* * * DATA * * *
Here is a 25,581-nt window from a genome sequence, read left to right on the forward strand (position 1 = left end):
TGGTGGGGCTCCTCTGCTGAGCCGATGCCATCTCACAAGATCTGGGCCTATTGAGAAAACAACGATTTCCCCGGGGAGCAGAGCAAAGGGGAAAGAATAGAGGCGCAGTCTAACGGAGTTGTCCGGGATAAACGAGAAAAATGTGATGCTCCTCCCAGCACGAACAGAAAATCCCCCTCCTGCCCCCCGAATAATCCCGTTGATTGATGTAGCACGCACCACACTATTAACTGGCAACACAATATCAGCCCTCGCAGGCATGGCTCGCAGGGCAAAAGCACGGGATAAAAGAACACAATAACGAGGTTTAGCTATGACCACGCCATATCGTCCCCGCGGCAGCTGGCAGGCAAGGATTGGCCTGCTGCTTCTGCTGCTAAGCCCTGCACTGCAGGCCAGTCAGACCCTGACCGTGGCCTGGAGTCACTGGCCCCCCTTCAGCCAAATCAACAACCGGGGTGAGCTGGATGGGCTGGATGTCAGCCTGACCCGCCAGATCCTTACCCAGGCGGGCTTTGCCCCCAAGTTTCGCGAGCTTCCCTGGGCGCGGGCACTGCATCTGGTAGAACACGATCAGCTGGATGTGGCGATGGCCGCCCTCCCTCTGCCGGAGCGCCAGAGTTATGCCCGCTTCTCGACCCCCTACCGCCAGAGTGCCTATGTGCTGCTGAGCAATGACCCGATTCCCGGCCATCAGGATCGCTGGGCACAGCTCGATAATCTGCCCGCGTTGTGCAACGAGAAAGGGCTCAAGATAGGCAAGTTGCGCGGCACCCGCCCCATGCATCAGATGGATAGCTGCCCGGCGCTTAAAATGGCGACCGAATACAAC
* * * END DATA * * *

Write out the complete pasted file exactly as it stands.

Here is a 25,581-nt window from a genome sequence, read left to right on the forward strand (position 1 = left end):
TGGTGGGGCTCCTCTGCTGAGCCGATGCCATCTCACAAGATCTGGGCCTATTGAGAAAACAACGATTTCCCCGGGGAGCAGAGCAAAGGGGAAAGAATAGAGGCGCAGTCTAACGGAGTTGTCCGGGATAAACGAGAAAAATGTGATGCTCCTCCCAGCACGAACAGAAAATCCCCCTCCTGCCCCCCGAATAATCCCGTTGATTGATGTAGCACGCACCACACTATTAACTGGCAACACAATATCAGCCCTCGCAGGCATGGCTCGCAGGGCAAAAGCACGGGATAAAAGAACACAATAACGAGGTTTAGCTATGACCACGCCATATCGTCCCCGCGGCAGCTGGCAGGCAAGGATTGGCCTGCTGCTTCTGCTGCTAAGCCCTGCACTGCAGGCCAGTCAGACCCTGACCGTGGCCTGGAGTCACTGGCCCCCCTTCAGCCAAATCAACAACCGGGGTGAGCTGGATGGGCTGGATGTCAGCCTGACCCGCCAGATCCTTACCCAGGCGGGCTTTGCCCCCAAGTTTCGCGAGCTTCCCTGGGCGCGGGCACTGCATCTGGTAGAACACGATCAGCTGGATGTGGCGATGGCCGCCCTCCCTCTGCCGGAGCGCCAGAGTTATGCCCGCTTCTCGACCCCCTACCGCCAGAGTGCCTATGTGCTGCTGAGCAATGACCCGATTCCCGGCCATCAGGATCGCTGGGCACAGCTCGATAATCTGCCCGCGTTGTGCAACGAGAAAGGGCTCAAGATAGGCAAGTTGCGCGGCACCCGCCCCATGCATCAGATGGATAGCTGCCCGGCGCTTAAAATGGCGACCGAATACAAC